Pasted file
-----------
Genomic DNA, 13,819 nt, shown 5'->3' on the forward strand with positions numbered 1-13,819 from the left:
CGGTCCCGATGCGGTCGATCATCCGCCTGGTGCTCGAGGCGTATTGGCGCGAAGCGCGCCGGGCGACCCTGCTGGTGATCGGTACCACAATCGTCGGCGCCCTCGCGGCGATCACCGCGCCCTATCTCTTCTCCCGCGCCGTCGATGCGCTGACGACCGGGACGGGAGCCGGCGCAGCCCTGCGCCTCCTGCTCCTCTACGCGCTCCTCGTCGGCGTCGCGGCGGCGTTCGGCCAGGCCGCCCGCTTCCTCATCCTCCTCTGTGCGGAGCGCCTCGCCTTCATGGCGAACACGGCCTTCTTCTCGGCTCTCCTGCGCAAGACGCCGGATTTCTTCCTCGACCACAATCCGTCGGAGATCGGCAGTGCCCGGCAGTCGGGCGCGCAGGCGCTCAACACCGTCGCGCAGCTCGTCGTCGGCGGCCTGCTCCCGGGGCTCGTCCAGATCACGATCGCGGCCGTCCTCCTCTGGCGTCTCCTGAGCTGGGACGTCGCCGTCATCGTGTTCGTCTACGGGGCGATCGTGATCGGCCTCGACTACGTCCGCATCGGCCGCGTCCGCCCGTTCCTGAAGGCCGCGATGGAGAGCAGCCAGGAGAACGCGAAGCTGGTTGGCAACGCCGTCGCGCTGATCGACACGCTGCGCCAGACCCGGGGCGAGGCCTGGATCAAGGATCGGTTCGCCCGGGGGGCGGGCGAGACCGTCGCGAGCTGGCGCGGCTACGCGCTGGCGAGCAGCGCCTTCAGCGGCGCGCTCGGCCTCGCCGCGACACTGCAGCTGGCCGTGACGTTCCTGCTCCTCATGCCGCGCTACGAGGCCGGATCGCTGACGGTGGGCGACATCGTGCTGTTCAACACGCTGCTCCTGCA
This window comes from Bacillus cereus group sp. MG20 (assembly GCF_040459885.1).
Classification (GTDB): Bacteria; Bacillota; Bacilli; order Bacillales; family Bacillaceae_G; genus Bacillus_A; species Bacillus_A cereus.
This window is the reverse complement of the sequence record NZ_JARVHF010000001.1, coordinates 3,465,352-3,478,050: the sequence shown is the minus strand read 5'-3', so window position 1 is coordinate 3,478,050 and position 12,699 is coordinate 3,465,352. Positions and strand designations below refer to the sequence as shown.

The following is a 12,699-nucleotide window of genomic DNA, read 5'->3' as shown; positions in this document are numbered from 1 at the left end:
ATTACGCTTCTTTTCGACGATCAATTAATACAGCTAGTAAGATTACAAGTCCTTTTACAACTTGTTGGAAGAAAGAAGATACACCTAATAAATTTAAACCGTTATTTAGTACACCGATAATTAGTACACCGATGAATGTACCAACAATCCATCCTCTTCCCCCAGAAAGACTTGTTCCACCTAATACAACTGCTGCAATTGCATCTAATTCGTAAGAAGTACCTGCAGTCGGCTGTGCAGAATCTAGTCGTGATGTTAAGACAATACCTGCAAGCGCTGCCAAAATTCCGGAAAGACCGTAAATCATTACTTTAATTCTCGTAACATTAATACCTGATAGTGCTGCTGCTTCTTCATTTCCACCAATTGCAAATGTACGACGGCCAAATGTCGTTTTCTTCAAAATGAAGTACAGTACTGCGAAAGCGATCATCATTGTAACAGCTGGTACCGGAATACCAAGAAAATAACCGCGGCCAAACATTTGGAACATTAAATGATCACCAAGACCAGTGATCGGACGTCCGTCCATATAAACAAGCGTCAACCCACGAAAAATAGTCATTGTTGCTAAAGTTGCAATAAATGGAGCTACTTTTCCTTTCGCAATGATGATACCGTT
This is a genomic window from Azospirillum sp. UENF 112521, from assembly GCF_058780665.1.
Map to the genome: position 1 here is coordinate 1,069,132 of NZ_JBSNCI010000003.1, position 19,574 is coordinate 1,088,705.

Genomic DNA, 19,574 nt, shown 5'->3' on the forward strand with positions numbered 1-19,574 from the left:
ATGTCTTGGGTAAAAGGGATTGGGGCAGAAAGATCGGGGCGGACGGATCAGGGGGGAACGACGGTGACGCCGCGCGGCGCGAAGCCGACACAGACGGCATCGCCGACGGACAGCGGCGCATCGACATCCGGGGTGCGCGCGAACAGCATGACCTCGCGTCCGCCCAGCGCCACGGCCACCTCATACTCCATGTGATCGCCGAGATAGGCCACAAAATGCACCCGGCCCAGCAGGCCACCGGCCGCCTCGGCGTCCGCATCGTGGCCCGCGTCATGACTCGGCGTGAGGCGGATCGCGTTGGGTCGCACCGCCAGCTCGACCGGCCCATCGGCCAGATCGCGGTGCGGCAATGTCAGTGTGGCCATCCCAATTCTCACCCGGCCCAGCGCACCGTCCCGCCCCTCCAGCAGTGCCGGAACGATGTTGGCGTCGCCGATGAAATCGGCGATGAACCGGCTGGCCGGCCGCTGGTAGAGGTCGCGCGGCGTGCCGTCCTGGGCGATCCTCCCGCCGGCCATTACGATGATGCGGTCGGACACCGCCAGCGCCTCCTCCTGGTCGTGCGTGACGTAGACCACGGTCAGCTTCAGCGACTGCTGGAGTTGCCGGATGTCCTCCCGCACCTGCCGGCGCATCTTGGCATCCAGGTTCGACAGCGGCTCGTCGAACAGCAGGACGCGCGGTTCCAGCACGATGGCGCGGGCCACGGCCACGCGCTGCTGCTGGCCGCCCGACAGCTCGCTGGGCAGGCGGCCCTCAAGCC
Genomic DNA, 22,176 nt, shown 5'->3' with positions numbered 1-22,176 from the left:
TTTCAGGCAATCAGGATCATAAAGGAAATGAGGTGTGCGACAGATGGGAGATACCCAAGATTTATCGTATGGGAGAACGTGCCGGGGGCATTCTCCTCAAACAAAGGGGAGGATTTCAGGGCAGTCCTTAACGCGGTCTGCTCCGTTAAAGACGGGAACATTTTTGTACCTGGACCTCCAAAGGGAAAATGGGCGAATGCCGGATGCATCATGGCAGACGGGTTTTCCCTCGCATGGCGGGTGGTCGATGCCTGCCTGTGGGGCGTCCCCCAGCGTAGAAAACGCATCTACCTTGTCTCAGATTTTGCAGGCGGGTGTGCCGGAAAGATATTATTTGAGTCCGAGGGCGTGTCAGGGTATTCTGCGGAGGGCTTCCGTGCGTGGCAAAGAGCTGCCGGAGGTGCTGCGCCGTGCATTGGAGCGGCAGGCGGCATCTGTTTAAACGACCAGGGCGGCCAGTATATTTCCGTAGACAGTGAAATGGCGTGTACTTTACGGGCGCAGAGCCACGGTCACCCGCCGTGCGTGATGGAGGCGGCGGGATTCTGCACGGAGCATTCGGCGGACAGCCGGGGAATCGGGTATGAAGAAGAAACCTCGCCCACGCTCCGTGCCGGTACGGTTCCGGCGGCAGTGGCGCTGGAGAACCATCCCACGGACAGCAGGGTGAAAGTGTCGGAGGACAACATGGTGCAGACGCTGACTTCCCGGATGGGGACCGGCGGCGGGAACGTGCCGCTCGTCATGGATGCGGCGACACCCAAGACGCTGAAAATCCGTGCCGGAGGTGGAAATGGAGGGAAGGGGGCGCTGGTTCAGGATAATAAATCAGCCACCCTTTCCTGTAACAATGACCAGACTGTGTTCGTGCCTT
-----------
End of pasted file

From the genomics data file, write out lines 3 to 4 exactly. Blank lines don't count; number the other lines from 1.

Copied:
This window comes from Bacillus cereus group sp. MG20 (assembly GCF_040459885.1).
Classification (GTDB): Bacteria; Bacillota; Bacilli; order Bacillales; family Bacillaceae_G; genus Bacillus_A; species Bacillus_A cereus.